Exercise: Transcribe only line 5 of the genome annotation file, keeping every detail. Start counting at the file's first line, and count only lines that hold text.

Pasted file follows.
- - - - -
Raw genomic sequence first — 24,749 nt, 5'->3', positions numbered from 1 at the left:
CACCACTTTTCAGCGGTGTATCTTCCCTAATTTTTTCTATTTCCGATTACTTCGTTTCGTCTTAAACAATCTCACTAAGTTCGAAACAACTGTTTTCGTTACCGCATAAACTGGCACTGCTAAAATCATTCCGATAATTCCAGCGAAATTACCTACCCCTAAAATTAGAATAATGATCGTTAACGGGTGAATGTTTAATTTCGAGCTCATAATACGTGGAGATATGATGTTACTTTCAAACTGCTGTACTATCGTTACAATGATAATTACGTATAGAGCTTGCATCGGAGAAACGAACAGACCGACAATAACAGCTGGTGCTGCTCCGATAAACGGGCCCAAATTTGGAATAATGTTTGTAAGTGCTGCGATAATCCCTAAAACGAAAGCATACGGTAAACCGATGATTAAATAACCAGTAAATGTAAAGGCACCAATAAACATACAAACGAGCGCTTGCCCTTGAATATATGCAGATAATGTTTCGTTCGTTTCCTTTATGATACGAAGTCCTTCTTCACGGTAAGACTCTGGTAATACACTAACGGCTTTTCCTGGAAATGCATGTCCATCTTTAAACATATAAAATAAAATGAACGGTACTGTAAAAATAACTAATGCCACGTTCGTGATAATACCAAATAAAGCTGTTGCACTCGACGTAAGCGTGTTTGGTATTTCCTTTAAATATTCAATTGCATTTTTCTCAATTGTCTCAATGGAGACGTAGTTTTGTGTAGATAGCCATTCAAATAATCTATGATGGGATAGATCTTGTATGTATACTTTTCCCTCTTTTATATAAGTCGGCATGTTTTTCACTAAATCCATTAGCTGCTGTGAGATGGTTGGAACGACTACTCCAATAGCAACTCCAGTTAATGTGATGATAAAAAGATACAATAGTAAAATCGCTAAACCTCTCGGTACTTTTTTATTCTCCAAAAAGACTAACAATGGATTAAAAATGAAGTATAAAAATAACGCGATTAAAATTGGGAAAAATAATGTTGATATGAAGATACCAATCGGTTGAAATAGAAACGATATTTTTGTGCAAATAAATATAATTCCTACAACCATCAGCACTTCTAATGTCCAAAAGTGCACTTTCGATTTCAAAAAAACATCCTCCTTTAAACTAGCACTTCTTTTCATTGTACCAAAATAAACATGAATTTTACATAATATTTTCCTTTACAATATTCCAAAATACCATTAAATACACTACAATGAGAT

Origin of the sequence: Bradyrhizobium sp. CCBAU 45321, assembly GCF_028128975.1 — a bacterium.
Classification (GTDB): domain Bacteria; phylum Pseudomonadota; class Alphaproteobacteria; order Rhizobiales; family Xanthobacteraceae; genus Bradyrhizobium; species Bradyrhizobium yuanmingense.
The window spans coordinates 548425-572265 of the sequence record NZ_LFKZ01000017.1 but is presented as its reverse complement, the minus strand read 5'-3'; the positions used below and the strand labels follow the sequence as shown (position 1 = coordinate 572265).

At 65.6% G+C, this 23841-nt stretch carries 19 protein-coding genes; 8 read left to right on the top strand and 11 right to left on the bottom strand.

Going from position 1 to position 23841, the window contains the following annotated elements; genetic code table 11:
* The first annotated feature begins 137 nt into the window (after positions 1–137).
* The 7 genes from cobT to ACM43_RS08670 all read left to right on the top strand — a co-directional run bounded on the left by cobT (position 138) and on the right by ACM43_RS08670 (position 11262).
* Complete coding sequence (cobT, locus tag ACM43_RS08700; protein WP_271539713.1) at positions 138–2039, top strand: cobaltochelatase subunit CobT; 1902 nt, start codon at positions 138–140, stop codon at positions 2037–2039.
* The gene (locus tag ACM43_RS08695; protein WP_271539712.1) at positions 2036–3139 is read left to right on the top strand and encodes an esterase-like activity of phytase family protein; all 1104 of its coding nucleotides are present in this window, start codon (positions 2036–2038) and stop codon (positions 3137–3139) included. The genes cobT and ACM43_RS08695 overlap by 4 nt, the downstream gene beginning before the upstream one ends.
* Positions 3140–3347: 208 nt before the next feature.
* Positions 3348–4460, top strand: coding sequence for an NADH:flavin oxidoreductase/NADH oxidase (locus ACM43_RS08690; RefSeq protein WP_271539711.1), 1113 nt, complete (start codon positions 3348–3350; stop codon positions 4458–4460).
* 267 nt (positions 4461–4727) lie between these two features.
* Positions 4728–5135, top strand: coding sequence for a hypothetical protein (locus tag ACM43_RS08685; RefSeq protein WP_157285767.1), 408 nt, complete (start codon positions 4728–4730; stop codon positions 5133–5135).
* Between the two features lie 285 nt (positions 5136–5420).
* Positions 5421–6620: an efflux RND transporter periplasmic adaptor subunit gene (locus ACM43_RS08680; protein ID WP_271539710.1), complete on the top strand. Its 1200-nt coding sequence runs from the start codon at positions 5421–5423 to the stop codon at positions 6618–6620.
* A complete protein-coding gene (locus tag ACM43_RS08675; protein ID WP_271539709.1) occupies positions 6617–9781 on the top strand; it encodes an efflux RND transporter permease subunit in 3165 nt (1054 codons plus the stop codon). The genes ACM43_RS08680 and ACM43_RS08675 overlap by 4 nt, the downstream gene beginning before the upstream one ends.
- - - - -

The window spans coordinates 548425-572265 of the sequence record NZ_LFKZ01000017.1 but is presented as its reverse complement, the minus strand read 5'-3'; the positions used below and the strand labels follow the sequence as shown (position 1 = coordinate 572265).